Aerial view of the memorial

The National September 11 Memorial

The National September 11 Memorial is a tribute of remembrance and honor to the nearly 3,000 people killed in the terror attacks of September 11, 2001 at the World Trade Center site, near Shanksville, Pa., and at the Pentagon, as well as the six people killed in the World Trade Center bombing in February 1993.

Shah Ismail I of Persia (1487-1524)

Encyclopædia Iranica

The Encyclopædia Iranica is dedicated to the study of Iranian civilization in the Middle East, the Caucasus, Central Asia and the Indian Subcontinent and  will eventually cover all aspects of Iranian history, political science, art, archaeology, and culture as well as all Iranian languages and literatures.  

T.E. Lawrence (“Lawrence of Arabia”) born

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August 16, 1888

Dutch painter Rembrandt van Rijn born

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July 15, 1606
Digital History Reader logo. 1960s

Digital History Reader

An online learning experience designed to help students develop the analytical skills employed by historians. It presents key events in U.S. and European history in the format of self-contained modules. Students learn by exploring data, evaluating conflicting accounts or interpretations, and developing conclusions based on the evidence.

Stonewall Jackson

Encyclopedia Virginia: Battle of Manassas or Bull Run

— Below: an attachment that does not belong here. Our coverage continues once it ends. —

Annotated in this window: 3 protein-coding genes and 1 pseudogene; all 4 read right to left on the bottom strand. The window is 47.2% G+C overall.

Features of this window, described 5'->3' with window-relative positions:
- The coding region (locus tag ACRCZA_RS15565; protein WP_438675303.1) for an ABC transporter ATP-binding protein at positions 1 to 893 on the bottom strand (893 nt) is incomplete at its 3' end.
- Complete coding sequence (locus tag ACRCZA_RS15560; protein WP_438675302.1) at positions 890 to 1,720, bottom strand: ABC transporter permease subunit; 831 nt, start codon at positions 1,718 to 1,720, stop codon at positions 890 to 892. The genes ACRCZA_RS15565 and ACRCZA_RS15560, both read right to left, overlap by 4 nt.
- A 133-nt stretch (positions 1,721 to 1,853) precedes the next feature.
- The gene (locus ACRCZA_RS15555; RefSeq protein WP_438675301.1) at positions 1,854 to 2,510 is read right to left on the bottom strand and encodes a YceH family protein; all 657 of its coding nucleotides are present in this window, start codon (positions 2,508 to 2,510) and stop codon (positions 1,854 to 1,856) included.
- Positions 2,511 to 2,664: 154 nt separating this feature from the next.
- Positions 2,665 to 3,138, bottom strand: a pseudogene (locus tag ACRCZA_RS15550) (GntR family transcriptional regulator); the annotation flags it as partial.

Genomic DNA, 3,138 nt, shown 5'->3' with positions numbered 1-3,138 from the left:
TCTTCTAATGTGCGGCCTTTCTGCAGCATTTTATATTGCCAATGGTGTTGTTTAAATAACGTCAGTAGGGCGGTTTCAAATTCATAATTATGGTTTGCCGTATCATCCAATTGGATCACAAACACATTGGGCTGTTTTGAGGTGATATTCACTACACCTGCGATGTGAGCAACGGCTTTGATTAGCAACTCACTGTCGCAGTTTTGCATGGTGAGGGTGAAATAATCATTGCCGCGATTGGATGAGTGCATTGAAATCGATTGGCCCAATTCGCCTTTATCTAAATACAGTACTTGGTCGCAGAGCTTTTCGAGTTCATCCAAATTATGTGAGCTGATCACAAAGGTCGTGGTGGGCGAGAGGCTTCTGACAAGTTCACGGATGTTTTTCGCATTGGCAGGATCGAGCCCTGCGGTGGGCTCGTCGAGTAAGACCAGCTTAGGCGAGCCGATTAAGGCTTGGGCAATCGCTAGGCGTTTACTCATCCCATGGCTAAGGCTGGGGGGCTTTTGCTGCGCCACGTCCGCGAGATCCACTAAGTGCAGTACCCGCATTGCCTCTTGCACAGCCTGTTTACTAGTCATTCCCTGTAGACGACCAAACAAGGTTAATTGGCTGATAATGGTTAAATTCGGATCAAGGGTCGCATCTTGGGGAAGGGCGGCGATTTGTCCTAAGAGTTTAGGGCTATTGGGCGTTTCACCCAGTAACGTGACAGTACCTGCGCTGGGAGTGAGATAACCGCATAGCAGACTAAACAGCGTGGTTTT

The First Battle of Manassas, or Bull Run, fought on July 21, 1861, was the first major battle of the American Civil War (1861–1865). Find out more about this event in the first and ultimate online reference work about Virginia.

Secretaría de Educación Pública (México): Viaje por la historia de México

Secretaría de Educación Pública (México): Viaje por la historia de México

A journey through the history of Mexico with a rich comprehensive survey of Mexican history from Pre-Columbian times to the end of the twentieth century created by the Secretaría de Educación Pública (México). Advanced students. AP recommended.

Museo Nacional de Historia: “¿Te lo dejaron de tarea?”

Museo Nacional de Historia: “¿Te lo dejaron de tarea?”

A homework help site that includes an overview of facts and biographical information on figures of Mexican history. The site is sponsored by the National Museum of History of Mexico, housed at the Chapultepec Castle. Advanced and native-speaking students. AP recommended.

Young American Heroes logo

Young American Heroes: True Stories of Young People in U.S. History

Young American Heroes tells stories of ordinary young people who have done extraordinary things in American history. Television programs featuring these young heroes can also be viewed here. The website enables visitors to add to these stories using  video, graphic novel, and other tools. The graphic novel versions of the stories are freely available for downloading, reading on screen, or printing out. The site also features selected videos, graphic novels, and other story materials that other users have created.

W.E.B. Du Bois & The Crisis

When W. E. B. Du Bois founded The Crisis in 1910, as the house magazine of the fledgling NAACP, he created what is arguably the most widely read and influential periodical about race and social injustice in U.S. history. Written for educated African-American readers, the magazine reached a truly national audience within nine years, when its circulation peaked at about 100,000. In the twelve years that will be covered by the MJP edition (from 1910 to 1922), The Crisis addressed most every facet of life for blacks in America, devoting special issues to such topics as women's suffrage, education, children, labor, homes, vacations, and the war. From the start, the magazine actively promoted the arts as well, and is deservedly recognized as an important crucible for the Harlem Renaissance.